Nobody Studies Happiness: Ghosts And Madness On The Mountain In A Brief Review Of The Shining

Charles Olson’s gone. But some few years ago, there he was. Saw his mother and she was in a chair as he remembered her when she was alive. I remember that in a poem of his. Once he wrote, “Nobody studies / happiness,” and here I am with that, too. —Stanley Kubrick: Like he said, Kubrick: “Real is good; interesting is better.” Nobody studies happiness: The Shining (1980).

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Nobody Studies Happiness: Ghosts And Madness On The Mountain In A Brief Review Of The Shining

Mummy You’re A Wreck: A Review of Severin Fiala and Veronika Franz’s GOODNIGHT MOMMY

It’s October 30th at the Alamo Drafthouse. My brother and I sitting there, talking: “I like foreign films because they make you pay attention.” Next thing I know, a few rows below us I see a man wearing the pumpkin mask from Halloween III. It was a comforting sight. [Read a piece on Halloween III].

Goodnight Mommy reminds me of The Very Things with their “Mummy You’re A Wreck” song. In addition to complimenting any Halloween playlist, there’s a striking bond between that “mummy” and the one in this film: they’re both in rather poor shape and frightening those that care for them.

Continue reading “Mummy You’re A Wreck: A Review of Severin Fiala and Veronika Franz’s GOODNIGHT MOMMY”

Mummy You’re A Wreck: A Review of Severin Fiala and Veronika Franz’s GOODNIGHT MOMMY

A Rose Is A Rose Is A Rose And A Viewer Is A Prisoner: A Review of THE STANFORD PRISON EXPERIMENT 

The Stanford Prison Experiment is a film about what it means to be human, with a special emphasis on what it feels like to suffer and to know pain. Of course, it’s also about the Stanford prison experiment, which is portrayed so realistically, one wonders why a film was even made about it at all. Those searching frames for facsimiles of what they learned in Psych class are likely to be pleased, finding that, within these artificial halls of realism, viewers are trained not to wonder, but to condemn their imaginations under director Kyle Alvarez’s strict, no-tolerance policy demanding them to do so. An appropriate tag-line for this film could’ve been, “Here it is. Again.”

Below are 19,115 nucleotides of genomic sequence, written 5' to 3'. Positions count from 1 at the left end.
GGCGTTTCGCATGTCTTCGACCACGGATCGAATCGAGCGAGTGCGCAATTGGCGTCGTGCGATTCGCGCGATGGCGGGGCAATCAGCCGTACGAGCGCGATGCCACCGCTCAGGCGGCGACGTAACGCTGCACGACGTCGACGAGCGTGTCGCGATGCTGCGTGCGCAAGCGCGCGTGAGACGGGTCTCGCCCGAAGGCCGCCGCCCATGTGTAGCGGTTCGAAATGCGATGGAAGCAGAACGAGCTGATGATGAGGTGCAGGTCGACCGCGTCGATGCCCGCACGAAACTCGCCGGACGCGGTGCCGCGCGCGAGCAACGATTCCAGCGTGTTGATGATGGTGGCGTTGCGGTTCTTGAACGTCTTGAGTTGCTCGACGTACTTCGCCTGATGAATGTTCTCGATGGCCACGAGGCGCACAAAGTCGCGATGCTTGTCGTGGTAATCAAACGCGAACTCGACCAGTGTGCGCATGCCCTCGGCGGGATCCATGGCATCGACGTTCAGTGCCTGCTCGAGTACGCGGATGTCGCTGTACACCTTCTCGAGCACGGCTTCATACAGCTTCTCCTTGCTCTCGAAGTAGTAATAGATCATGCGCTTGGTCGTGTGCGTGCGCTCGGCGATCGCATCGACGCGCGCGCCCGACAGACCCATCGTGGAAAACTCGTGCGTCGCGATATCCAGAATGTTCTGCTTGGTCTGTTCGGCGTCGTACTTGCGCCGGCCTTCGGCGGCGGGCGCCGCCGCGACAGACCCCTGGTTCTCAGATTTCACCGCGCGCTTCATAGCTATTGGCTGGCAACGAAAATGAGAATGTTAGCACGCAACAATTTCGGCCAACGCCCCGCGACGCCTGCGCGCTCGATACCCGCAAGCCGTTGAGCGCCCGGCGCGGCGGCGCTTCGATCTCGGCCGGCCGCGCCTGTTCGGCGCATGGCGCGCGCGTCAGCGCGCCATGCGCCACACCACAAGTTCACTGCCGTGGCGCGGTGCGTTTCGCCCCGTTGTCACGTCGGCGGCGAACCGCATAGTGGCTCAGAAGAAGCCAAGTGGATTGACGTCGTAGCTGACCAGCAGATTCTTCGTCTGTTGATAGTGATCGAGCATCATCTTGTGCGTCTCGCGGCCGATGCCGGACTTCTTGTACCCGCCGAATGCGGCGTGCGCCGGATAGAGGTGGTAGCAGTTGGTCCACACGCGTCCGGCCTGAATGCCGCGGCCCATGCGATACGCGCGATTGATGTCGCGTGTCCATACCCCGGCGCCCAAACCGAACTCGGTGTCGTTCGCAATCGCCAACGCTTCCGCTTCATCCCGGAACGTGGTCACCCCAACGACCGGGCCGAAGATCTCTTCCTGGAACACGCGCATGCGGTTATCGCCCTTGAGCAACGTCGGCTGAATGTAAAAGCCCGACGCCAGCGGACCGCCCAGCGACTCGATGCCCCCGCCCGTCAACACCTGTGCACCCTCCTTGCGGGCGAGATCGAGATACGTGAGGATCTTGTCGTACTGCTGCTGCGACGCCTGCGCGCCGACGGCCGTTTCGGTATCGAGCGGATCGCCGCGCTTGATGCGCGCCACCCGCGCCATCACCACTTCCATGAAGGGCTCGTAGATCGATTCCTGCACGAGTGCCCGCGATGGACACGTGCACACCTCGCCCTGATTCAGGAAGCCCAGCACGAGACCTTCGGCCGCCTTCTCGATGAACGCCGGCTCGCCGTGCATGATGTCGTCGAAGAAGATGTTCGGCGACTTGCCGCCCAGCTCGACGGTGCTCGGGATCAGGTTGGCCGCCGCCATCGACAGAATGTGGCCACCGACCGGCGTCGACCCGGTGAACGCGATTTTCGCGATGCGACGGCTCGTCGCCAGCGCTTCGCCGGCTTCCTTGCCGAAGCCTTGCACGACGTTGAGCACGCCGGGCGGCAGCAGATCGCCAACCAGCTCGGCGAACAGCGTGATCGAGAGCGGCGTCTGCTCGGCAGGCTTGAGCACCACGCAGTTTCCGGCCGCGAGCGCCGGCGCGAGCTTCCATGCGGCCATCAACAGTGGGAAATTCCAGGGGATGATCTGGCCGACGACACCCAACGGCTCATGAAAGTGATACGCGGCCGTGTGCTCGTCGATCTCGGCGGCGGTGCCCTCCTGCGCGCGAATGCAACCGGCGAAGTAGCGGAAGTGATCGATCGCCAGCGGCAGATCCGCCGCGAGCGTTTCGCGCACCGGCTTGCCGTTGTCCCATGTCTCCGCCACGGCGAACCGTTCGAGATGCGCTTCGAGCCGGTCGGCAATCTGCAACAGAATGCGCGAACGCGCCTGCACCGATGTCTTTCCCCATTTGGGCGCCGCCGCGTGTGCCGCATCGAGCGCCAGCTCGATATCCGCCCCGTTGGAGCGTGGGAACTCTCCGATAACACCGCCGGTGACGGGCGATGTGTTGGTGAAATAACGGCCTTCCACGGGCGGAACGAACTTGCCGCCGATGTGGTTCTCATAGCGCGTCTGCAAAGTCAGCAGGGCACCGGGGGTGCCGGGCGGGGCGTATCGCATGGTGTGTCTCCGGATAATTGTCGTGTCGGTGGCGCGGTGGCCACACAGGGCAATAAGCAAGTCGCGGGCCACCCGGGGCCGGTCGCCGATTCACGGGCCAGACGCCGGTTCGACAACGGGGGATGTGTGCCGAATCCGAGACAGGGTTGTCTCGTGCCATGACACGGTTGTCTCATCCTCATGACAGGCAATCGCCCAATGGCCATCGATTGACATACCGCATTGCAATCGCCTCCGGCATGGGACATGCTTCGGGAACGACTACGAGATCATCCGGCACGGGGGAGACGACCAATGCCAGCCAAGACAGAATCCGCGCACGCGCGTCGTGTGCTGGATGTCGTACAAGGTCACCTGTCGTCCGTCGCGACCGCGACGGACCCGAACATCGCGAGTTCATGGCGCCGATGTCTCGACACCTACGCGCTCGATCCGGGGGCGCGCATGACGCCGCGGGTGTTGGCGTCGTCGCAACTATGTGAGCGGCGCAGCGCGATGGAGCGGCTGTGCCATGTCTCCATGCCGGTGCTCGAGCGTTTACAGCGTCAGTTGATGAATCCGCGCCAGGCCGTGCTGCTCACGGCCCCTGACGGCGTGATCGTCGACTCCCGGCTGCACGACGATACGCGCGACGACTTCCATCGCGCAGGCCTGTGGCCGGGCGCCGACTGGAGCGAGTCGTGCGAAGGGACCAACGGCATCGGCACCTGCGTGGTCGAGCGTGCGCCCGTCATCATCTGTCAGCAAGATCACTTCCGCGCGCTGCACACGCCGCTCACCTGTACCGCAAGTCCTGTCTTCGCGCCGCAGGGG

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A Rose Is A Rose Is A Rose And A Viewer Is A Prisoner: A Review of THE STANFORD PRISON EXPERIMENT 

Cult Of Silence: Film Club Gets a Visit from Drafthouse Films with an early peek at THE INVITATION

Andy G. saw me coming out of the grocery store.

“Still coming Thursday?”

“Yes,”

I answer. A Charlie Bucket smile on his face

“I think you’ll like this.”

Continue reading “Cult Of Silence: Film Club Gets a Visit from Drafthouse Films with an early peek at THE INVITATION”

Cult Of Silence: Film Club Gets a Visit from Drafthouse Films with an early peek at THE INVITATION

Watching Youth Make The Attempt to Drive a Stake Through Centuries of Evil: A Review of 1985’s Fright Night

I saw Fright Night (1985) as an adolescent. The rental copy chosen was well preserved in the coffin that has become the VHS tape. Seeing this movie again, I’m reminded how Fright Night, with reference to genre, makes for a delightful mash-up. Of what? you ask. Okay, fine. Comedy, mostly. Of horror, too, of course. Of vampire horror, in particular. Anything else? Yes, of course. But really, let’s not overdo it. This isn’t a “think piece,” Mr. Fong-Torres.

Continue reading “Watching Youth Make The Attempt to Drive a Stake Through Centuries of Evil: A Review of 1985’s Fright Night”

Watching Youth Make The Attempt to Drive a Stake Through Centuries of Evil: A Review of 1985’s Fright Night